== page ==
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The FDA has approved the expanded use of the CINtec PLUS Cytology assay for women who undergo cervical cancer screening and test positive for high-risk types of human papillomavirus.
The FDA has approved the expanded use of the CINtec PLUS Cytology assay for women who undergo cervical cancer screening and test positive for high-risk types of human papillomavirus (HPV), according to an announcement from Roche.1
The test is capable of identifying the presence of p16 and Ki-67 simultaneously. If a single cell expresses both of these biomarkers, there is a higher likelihood that the patient will have transforming HPV infection capable of progressing to either pre-cancer or cancer.
The regulatory decision was based on findings from the registrational IMPACT trial, for which publication of the full data is pending, according to Roche. In the trial, investigators examined the CINtec PLUS Cytology test as a triage tool in several screening scenarios among a population of over 35,000 women. The approval for expanded use provides laboratories with access to the complete Roche Cervical Cancer Portfolio in the United States; this is comprised of the cobas HPV test, CINtec PLUS Cytology, and CINtec Histology.
“With our portfolio of cervical cancer tests and automated testing platforms, we are committed to providing clinicians and laboratories with the best tools possible to protect women’s health,” Thomas Schinecker, CEO of Roche Diagnostics, stated in a press release.
“This expanded indication for CINtec PLUS Cytology gives laboratories the flexibility to triage cobas HPV test results on their choice of cobas Systems and deliver accuracy needed to reliably detect HPV infections that are starting to cause cellular changes that could lead to cancer,” Schinecker added. “The biomarker information helps to clarify a women’s risk of disease, reduce the potential for over- or under-treatment, and is a major step forward in individualizing a woman’s care.”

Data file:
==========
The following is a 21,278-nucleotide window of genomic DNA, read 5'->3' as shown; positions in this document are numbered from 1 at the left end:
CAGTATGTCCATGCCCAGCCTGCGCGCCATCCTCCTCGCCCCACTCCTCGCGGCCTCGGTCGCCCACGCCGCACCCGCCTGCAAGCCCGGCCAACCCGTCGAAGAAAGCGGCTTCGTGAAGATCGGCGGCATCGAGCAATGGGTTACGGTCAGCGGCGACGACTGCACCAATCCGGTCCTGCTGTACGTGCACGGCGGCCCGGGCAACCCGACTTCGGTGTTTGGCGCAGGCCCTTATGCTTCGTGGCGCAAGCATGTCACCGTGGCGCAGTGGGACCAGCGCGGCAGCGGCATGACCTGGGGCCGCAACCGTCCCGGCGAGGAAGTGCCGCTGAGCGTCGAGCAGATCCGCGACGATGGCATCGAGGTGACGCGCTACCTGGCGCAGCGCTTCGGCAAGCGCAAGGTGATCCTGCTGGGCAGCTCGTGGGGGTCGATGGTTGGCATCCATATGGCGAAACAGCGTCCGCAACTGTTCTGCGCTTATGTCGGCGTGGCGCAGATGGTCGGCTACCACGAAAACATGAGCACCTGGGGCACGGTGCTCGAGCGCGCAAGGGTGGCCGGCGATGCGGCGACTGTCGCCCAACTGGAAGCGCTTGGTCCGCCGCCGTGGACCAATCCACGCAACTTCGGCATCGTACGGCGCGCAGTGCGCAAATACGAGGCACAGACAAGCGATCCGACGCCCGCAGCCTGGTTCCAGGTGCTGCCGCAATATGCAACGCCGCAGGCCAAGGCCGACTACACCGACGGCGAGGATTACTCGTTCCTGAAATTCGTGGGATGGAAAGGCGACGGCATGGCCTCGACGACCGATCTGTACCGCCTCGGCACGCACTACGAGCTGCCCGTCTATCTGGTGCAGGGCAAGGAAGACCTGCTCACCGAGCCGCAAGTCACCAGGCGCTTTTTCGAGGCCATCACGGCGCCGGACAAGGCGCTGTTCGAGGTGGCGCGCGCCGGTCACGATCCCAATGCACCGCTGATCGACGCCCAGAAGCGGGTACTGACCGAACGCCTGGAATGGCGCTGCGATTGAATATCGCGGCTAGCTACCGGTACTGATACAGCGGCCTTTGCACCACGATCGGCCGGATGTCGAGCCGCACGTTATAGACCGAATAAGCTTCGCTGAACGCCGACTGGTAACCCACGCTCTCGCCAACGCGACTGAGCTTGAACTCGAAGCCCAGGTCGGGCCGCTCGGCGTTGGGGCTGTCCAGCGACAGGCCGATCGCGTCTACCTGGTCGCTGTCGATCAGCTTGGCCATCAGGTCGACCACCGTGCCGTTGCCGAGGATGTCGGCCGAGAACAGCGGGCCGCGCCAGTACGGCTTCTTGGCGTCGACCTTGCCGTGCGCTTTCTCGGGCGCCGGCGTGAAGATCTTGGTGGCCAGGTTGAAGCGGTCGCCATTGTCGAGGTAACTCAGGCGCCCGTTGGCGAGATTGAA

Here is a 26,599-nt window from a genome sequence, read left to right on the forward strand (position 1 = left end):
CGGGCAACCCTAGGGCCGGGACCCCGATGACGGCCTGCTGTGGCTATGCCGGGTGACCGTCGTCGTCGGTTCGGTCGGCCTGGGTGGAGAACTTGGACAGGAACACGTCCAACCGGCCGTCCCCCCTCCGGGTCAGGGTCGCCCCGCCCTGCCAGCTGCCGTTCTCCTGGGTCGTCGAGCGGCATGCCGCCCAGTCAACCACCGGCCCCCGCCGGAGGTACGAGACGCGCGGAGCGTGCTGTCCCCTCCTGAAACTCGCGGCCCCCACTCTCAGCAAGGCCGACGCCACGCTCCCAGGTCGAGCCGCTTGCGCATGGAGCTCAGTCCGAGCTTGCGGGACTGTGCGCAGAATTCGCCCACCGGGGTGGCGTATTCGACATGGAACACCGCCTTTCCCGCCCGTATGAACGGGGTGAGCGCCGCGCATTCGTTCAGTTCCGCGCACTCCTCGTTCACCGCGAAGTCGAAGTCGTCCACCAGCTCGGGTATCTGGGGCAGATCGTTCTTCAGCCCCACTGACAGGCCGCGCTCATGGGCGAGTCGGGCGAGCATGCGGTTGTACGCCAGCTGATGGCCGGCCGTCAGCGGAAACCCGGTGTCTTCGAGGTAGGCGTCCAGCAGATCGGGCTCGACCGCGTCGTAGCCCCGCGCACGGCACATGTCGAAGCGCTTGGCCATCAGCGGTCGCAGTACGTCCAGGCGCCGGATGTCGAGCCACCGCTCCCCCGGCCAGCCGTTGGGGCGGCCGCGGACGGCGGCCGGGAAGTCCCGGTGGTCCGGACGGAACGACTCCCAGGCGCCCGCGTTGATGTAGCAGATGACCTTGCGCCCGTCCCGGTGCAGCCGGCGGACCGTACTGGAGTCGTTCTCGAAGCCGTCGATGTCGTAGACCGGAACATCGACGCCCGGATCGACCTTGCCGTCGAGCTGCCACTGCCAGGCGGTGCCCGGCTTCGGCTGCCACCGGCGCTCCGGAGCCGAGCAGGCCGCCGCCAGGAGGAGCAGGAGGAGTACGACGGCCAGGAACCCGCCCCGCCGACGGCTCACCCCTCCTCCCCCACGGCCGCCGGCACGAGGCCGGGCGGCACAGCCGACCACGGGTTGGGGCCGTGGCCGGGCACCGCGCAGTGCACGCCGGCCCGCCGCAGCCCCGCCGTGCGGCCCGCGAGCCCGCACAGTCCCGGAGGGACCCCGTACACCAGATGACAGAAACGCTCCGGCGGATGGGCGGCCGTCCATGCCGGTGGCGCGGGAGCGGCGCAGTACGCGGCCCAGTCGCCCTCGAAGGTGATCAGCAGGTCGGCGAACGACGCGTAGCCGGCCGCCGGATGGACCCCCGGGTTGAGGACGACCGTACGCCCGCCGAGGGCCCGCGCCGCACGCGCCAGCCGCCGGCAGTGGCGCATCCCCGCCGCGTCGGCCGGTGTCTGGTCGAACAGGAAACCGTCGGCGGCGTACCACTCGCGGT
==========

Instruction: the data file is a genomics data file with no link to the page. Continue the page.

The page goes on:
The potential of the CINtec PLUS Cytology test has also been demonstrated in a retrospective analysis which compared the CINtec PLUS Cytology with Pap cytology triage in HPV-positive test results collected from a subset of 7727 women aged 25 years of age or older who were enrolled in the ATHENA trial.2 All participants had a valid cervical biopsy and cobas HPV Test results, and all had been referred to colposcopy. The investigators retrospectively conducted p16/Ki-67 dual-stained cytology by utilizing residual cytologic material that had been collected at the time of enrollment on the trial.
Results showed increased sensitivity with the CINtec PLUS Cytology test, at 74.9% versus 51.9% with Pap cytology (P <.0001). The specificity rates between the 2 approaches proved to be similar, at 74.1% versus 75%, respectively (P = .3198).
In the PALMS study, investigators evaluated CINtec PLUS Cytology in a total of 27,349 women aged 18 years or older across 5 countries in Europe who underwent routine screening for cervical cancer.3 All of those included in the analysis received HPV testing, pap cytology, and p16/Ki-67 immunostaining with CINtec PLUS Cytology. Women who tested positive were referred for colposcopy, with the exception of women who were younger than 30 years and who only tested positive for HPV.
Comparable rates of p16/Ki-67 dual-stained cytology positivity as the incidence of abnormal Pap cytology results were reported. Moreover, the p16/Ki-67 positivity rates were less than 50% of the HPV-positive testing rates.
Across all women, the sensitivity of CINtec PLUS Cytology was found to be higher than that of Pap cytology, at 86.7% versus 68.5% (P <.001), respectively, for detecting high-grade cervical intraepithelial neoplasia, which was the study’s criterion for referral for colposcopy. As had been observed with the ATHENA substudy data, specificity rates proved to be comparable between the arms, at 95.2% versus 95.4%, respectively (P = .15).
Before the FDA approvals for the use of CINtec PLUS Cytology for the triage of women with HPV positivity using the cobas HPV test on the cobas 4800 or cobas 6800/8800 Systems, this assay was also utilized as a triage test for HPV-positive results and mildly abnormal Pap cytology results in Europe, Asia, South America, Canada, and Australia.